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Review of Jeeves & Wooster In Perfect Nonsense at Royal & Derngate (Royal), Northampton

For some unknown reason Jeeves & Wooster has managed to pass me by until my encounter with this rather silly but tremendous fun play. I was aware of the characters of course, the upper class fool Wooster and his highly efficient butler Jeeves, but seen or read about them, absolutely not. On the evidence on display in Perfect Nonsense, it might just be worthwhile having a look.

I say might just, because I personally felt that this play was more entertaining from the premise of a play being thrown together in front of our eyes rather than the tale that it told. Bertie Wooster you see wants to put on a play to tell the story of a rather troublesome encounter with a silver cow creamer he has suffered. He does however not have the brains or ability to create such a thing, so his ever dependable butler is constantly on hand to ensure that things mostly go smoothly. The third and final character of the play is Aunt Dahlia’s butler, Seppings, who like Jeeves but unlike Wooster himself, is destined to have to take on a series of different characters in Bertie's tale.

The joy of the play indeed is in all of these troublesome problems. Be they the wrong hat, the wrong wig or even the need to have a conversation with yourself in a neat two sided costume, the cast are the stars of this show more than the story.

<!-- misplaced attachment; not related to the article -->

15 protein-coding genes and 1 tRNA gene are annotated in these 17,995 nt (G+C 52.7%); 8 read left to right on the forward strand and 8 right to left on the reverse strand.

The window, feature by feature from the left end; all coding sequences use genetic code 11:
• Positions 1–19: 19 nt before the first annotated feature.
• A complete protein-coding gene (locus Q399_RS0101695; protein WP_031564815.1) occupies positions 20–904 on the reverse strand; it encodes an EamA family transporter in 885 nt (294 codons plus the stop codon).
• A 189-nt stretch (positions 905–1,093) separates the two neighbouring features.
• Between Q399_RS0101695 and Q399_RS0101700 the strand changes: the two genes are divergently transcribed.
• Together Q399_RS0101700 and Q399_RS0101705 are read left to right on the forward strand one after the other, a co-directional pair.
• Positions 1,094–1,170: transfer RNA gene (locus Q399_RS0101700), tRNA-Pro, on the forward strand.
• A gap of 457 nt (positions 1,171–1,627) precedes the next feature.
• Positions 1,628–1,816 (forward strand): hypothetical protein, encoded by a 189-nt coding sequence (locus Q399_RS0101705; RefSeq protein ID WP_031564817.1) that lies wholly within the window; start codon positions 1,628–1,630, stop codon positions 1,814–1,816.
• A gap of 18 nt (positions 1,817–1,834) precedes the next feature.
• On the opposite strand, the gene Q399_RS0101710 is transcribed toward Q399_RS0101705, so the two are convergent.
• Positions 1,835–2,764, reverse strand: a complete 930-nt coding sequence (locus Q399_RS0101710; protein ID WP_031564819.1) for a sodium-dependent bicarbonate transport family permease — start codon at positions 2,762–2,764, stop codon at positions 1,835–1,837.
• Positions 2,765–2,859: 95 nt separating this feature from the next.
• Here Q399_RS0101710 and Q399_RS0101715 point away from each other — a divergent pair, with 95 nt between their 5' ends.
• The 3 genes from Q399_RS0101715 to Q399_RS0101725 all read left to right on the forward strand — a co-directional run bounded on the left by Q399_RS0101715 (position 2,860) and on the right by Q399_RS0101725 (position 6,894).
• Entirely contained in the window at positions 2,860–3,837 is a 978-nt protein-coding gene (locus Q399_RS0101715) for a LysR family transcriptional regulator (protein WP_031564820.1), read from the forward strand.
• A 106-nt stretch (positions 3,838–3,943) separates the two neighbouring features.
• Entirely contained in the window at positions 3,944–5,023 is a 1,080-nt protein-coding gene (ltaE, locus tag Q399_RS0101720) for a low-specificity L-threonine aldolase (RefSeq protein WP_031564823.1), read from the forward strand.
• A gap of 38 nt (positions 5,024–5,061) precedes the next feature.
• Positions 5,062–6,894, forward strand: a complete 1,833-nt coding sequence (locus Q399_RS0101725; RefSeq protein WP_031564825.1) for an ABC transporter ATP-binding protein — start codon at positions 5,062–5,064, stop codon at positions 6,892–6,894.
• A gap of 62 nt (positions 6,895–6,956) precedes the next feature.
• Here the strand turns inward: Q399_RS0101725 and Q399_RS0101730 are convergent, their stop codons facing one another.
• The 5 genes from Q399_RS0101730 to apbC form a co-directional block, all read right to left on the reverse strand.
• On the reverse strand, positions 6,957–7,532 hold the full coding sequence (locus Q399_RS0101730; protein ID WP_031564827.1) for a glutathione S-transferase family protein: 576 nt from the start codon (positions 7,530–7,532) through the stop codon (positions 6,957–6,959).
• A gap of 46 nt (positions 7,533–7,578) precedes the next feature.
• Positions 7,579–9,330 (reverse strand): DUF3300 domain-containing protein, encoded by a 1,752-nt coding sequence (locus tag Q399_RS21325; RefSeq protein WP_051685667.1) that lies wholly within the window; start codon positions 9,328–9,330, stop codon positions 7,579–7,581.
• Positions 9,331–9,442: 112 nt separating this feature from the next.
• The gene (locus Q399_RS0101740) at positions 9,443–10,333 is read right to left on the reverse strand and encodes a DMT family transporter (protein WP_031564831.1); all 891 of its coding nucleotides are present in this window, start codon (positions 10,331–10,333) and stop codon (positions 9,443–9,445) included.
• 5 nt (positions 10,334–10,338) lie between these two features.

Joseph Chance is a wonderfully clinical Jeeves with perfected asides to the audience when Wooster has become particularly tiresome. He is also particularly comical as his alter egos, far removed from Jeeves, particularly the short sighted Gussie Fink-Nottle. Frequently flapping clumsily trying to get hold of the knobs, on the doors, or having conversations with lampshades.

Matthew Carter presents a perfect buffoon of a Wooster who much of the time is in a bemused state unable to find doors and often astounded by his butler's efficiency. There is a clever neat part, repeated twice, where Wooster himself switches costumes and typically his co-stars, he is slow and clumsy about it. As Carter says this is the boring bit. Interestingly from our side seats on the evening, we were able to see Carter get dressed into his suits just off stage (don't worry pants were always present). The elderly lady in front would have got an even better view, however for her, seemingly not good enough to return for the second half.

The star though comes in the form of co-adapter Robert Goodale as the decrepit butler Seppings, who via his need to play "all of the other characters" becomes much less decrepit. His turns as Aunt Dahlia and the Hitler-esque towering Roderick Spode make the show, with his helpless expressions classic moments. He is also involved in the funniest moment of the play featuring a trains arrival, I shall say no more.

For those that have seen The Play That Goes Wrong or The 39 Steps there will be much familiar in Perfect Nonsense, and to be honest those do many things much better. However this is perfect slapstick entertainment which cannot fail to entertain any theatre or P.G. Wode enthusiast. Not quite perfect, but the most wonderful nonsense and highly recommended.

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Performance reviewed: Monday 5th October, 2015 at the Royal & Derngate (Royal), Northampton.

Jeeves & Wooster - Perfect Nonsense runs at the Royal & Derngate until Saturday 10th October, 2015 before continuing its tour.
http://www.royalandderngate.co.uk/whatson/2015-2016/Royal/JeevesAndWooster/

For further details visit the Royal & Derngate website at http://www.royalandderngate.co.uk/


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